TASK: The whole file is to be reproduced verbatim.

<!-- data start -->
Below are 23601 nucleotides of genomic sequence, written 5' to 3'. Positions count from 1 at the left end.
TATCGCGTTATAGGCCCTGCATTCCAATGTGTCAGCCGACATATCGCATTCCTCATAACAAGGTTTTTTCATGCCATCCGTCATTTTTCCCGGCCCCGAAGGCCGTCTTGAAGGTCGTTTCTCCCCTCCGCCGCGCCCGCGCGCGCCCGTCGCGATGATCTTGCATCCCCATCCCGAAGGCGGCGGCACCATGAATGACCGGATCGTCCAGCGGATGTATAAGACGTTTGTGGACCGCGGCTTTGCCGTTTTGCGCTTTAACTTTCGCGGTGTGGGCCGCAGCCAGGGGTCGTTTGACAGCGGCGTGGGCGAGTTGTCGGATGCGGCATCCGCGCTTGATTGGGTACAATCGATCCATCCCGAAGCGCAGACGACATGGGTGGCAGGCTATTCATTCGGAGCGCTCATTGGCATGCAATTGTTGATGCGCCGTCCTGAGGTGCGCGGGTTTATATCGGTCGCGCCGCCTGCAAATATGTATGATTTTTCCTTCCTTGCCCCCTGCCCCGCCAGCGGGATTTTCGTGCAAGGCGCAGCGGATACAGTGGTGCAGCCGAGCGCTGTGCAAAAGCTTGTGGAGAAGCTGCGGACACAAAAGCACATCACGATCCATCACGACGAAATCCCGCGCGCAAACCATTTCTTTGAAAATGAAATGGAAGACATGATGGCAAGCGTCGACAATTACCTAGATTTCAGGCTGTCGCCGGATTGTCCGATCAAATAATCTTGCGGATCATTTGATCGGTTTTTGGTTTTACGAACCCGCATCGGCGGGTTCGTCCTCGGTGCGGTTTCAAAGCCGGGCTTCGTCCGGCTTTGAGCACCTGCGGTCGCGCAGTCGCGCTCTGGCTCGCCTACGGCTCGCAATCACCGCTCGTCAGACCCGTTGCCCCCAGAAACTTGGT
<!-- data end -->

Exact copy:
Below are 23601 nucleotides of genomic sequence, written 5' to 3'. Positions count from 1 at the left end.
TATCGCGTTATAGGCCCTGCATTCCAATGTGTCAGCCGACATATCGCATTCCTCATAACAAGGTTTTTTCATGCCATCCGTCATTTTTCCCGGCCCCGAAGGCCGTCTTGAAGGTCGTTTCTCCCCTCCGCCGCGCCCGCGCGCGCCCGTCGCGATGATCTTGCATCCCCATCCCGAAGGCGGCGGCACCATGAATGACCGGATCGTCCAGCGGATGTATAAGACGTTTGTGGACCGCGGCTTTGCCGTTTTGCGCTTTAACTTTCGCGGTGTGGGCCGCAGCCAGGGGTCGTTTGACAGCGGCGTGGGCGAGTTGTCGGATGCGGCATCCGCGCTTGATTGGGTACAATCGATCCATCCCGAAGCGCAGACGACATGGGTGGCAGGCTATTCATTCGGAGCGCTCATTGGCATGCAATTGTTGATGCGCCGTCCTGAGGTGCGCGGGTTTATATCGGTCGCGCCGCCTGCAAATATGTATGATTTTTCCTTCCTTGCCCCCTGCCCCGCCAGCGGGATTTTCGTGCAAGGCGCAGCGGATACAGTGGTGCAGCCGAGCGCTGTGCAAAAGCTTGTGGAGAAGCTGCGGACACAAAAGCACATCACGATCCATCACGACGAAATCCCGCGCGCAAACCATTTCTTTGAAAATGAAATGGAAGACATGATGGCAAGCGTCGACAATTACCTAGATTTCAGGCTGTCGCCGGATTGTCCGATCAAATAATCTTGCGGATCATTTGATCGGTTTTTGGTTTTACGAACCCGCATCGGCGGGTTCGTCCTCGGTGCGGTTTCAAAGCCGGGCTTCGTCCGGCTTTGAGCACCTGCGGTCGCGCAGTCGCGCTCTGGCTCGCCTACGGCTCGCAATCACCGCTCGTCAGACCCGTTGCCCCCAGAAACTTGGT